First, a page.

Yield: 8 big ol’ rolls
- ½ cup (113g) whole milk
- 3 Tbsp (23g) King Arthur Unbleached Bread Flour
- 2/3 cup (151g) whole milk, cold
- 2 ½ cups (300g) King Arthur Unbleached Bread Flour
- 1 tsp salt
- 2 Tbsp (25g) granulated sugar
- 2 tsp instant yeast
- 4 Tbsp (57g) unsalted butter, softened
- 1 Tbsp (14g) butter, melted
- ½ cup (107g) light brown sugar, packed
- 2 Tbsp (15g) King Arthur Unbleached Bread Flour
- 1 Tbsp Burlap & Barrel Royal Cinnamon
- pinch of salt
- 1 ½ Tbsp (21g) butter, melted
- 1 ½ Tbsp (21g) butter, melted
- ½ tsp vanilla extract
- pinch of salt
- 1 ½ cups (170g) confectioners’ sugar, sifted
- 1 tsp Burlap & Barrel Royal Cinnamon
- 1 to 2 Tbsp (14g to 28g) whole milk or cream
NOTE: Tangzhong is an Asian bread baking technique in which you cook a wee bit of the recipe’s flour and liquid into a thick slurry, which pre-gelatinizes the starches in the flour. This allows your baked goods to remain softer and fresher longer. Wanna learn more? Read King Arthur’s articles “Introduction to tangzhong” and “A closer look at tangzhong.”
- Start by making the tangzhong. In a small pot, whisk together ½ cup (113g) whole milk and 3 tablespoons (23g) bread flour until all lumps of flour are gone.
- Place pot over medium heat and whisk constantly until mixture thickens, 1–3 minutes. You’ll know it’s ready when the mixture is somewhat paste-like.
- Remove from heat and scrape mixture into mixer bowl. Add remaining (cold) milk, bread flour, and the rest of the dough ingredients in the order listed above.
NOTE: Yep, cold milk is a-okay here! Since you’re adding it first, the heat from the tangzhong will warm up the milk.
- Attach dough hook to mixer, then mix on low until the dough comes together. Increase speed to medium-low and knead until dough is soft, smooth, and elastic, which will take 10–20 minutes. (Dough may still be a smidge sticky.)
- Shape dough into a ball, then place back in mixer bowl. Cover bowl with beeswax wrap or cling film and place in a warm, dry spot and leave undisturbed until dough is puffy, 60–90 minutes.
NOTE: The dough doesn’t have to completely double in bulk, but you want it to get good and puffy.
- While your dough is proofing, make the filling. In a medium bowl, mix all filling ingredients until thoroughly combined and all dry ingredients have been moistened by the butter. Set aside.
- Line a baking sheet with parchment paper; set aside.
- After dough has proofed, turn out onto a lightly greased work surface. (We sprayed our surface with baking spray.) Press dough into a 10" x 12" rectangle with sharp-ish corners.
- Sprinkle cinnamon-sugar filling all over the dough, leaving a bare ½" border along one long side. Very lightly press filling into dough.
- Start rolling dough up from the long side covered with filling. You want the log to stay together, but don’t roll the log suuuuper tight; otherwise, your rolls won’t have room to proof properly.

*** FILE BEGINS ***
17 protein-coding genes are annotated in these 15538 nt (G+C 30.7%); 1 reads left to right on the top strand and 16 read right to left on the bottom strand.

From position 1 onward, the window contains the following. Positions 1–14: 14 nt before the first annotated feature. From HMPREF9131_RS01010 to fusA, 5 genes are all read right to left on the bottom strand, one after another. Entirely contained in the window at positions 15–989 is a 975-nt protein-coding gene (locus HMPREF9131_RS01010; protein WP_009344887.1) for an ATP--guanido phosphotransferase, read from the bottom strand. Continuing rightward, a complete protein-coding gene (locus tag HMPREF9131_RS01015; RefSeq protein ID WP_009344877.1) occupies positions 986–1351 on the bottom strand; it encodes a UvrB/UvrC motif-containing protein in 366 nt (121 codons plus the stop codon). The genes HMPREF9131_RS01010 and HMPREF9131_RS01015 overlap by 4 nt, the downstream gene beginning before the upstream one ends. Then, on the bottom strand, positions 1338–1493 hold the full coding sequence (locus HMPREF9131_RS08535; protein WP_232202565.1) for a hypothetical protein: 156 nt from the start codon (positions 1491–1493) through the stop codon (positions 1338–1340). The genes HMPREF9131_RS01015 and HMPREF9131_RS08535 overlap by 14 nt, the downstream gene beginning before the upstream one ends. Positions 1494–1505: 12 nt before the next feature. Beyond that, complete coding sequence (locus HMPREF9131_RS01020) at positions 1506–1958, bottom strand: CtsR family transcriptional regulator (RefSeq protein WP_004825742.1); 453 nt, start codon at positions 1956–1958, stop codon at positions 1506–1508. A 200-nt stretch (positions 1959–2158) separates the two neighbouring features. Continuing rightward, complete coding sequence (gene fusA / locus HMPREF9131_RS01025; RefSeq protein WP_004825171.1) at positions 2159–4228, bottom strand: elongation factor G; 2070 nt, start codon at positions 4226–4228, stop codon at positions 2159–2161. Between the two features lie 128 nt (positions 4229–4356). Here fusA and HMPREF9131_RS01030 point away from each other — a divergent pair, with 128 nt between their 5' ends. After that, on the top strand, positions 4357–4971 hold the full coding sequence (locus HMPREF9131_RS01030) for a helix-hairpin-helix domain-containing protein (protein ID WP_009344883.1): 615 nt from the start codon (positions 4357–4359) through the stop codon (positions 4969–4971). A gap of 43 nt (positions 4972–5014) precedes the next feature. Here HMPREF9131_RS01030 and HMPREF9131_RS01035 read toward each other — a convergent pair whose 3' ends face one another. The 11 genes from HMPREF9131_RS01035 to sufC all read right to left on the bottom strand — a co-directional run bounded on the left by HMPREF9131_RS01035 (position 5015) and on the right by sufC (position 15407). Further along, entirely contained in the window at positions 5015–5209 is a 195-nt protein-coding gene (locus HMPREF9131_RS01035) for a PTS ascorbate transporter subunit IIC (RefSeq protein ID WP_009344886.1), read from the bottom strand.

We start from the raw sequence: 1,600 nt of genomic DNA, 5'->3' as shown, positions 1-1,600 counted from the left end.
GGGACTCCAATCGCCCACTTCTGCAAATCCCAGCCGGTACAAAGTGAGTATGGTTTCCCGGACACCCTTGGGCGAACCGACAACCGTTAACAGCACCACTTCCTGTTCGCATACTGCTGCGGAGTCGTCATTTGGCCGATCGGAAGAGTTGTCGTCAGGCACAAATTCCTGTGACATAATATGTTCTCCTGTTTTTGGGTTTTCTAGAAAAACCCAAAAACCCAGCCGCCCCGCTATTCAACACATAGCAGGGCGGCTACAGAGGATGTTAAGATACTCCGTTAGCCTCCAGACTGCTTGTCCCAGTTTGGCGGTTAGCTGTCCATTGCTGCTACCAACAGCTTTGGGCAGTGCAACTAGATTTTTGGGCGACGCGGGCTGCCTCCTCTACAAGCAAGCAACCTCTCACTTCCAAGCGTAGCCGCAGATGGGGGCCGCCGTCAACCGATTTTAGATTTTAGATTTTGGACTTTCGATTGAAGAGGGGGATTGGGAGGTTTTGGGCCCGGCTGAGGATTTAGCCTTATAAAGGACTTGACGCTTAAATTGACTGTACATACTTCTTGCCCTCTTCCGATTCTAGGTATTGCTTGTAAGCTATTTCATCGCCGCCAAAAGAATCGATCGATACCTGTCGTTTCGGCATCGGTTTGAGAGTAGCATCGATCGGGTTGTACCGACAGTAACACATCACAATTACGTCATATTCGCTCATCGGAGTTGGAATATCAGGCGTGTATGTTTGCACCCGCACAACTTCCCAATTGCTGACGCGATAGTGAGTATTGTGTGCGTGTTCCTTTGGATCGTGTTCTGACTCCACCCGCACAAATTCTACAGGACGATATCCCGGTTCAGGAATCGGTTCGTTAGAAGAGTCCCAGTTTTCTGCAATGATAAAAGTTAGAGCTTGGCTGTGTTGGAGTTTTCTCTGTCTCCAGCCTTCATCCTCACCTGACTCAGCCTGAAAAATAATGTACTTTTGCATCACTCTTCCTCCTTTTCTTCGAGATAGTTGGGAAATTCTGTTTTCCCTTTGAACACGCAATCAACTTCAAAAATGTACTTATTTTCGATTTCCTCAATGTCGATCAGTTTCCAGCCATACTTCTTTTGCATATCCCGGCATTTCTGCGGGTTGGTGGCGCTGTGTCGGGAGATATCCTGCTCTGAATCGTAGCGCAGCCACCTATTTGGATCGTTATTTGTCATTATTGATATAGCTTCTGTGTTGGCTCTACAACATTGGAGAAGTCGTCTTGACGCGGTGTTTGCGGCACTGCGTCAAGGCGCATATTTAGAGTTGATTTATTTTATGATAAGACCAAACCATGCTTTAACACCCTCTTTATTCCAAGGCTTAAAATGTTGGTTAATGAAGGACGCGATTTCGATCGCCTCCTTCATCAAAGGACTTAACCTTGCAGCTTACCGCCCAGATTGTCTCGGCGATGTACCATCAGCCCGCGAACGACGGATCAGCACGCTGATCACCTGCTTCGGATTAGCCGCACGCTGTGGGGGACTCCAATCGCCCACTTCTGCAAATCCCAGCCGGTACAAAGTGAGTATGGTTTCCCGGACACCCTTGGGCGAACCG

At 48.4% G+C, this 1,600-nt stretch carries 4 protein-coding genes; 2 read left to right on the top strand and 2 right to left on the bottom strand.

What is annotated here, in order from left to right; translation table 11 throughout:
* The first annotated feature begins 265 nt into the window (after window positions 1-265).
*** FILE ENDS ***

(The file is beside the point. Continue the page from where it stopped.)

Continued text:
- With your dough log sitting seam-side down, lightly score log into 8 equal pieces. Your buns will end up being 1.5–2" each. (For example, our dough log was 14" long, so we cut at 1.75" intervals.)
- Using unflavoured dental floss (or a sharp knife or bench scraper), cut log into 8 equal pieces.
- Place rolls onto prepared baking sheet, giving them plenty of room to grow. (A 3-2-3 placement works well.) Tuck tails under the rolls to keep ‘em from unrolling during the proof or the bake.
- Cover with lightly greased cling film. Place baking sheet in a warm, dry spot and leave undisturbed for 30–60 minutes until rolls have puffed up.
NOTE: Wondering if your rolls have proofed enough? Give one a wee poke with your finger. If indentation springs back slowly, buns are ready to be baked. If the indentation springs back quickly, buns need to continue proofing.
- Towards the end of the dough’s rising time, move oven rack into top third of oven. Heat oven to 375°F.
- Bake for 14–18 minutes or until light golden brown. (Internal temperature should be around 190°F.)
- As soon as you remove the rolls from the oven, brush ‘em with 1 ½ tablespoons (21g) of melted butter.
- Place baking sheet on wire rack and allow rolls to cool for 10–15 minutes before icing.
- While the rolls are cooling, mix all icing ingredients in a medium bowl. Switch to a whisk to ensure that the icing is nice and smooth.
- Once rolls have cooled a bit, spread icing on top and serve immediately.
NOTE: If you’re planning on eating the rolls later, wait until just before serving to ice. Store bare rolls and frosting in separate, sealed containers at room temperature until it’s time to chow down.
Love this recipe, but want to try some different shaping techniques? Learn how to turn this dough into a braid, épi de blé, Swedish tea ring, and more from King Arthur’s article “Think beyond the cinnamon roll.”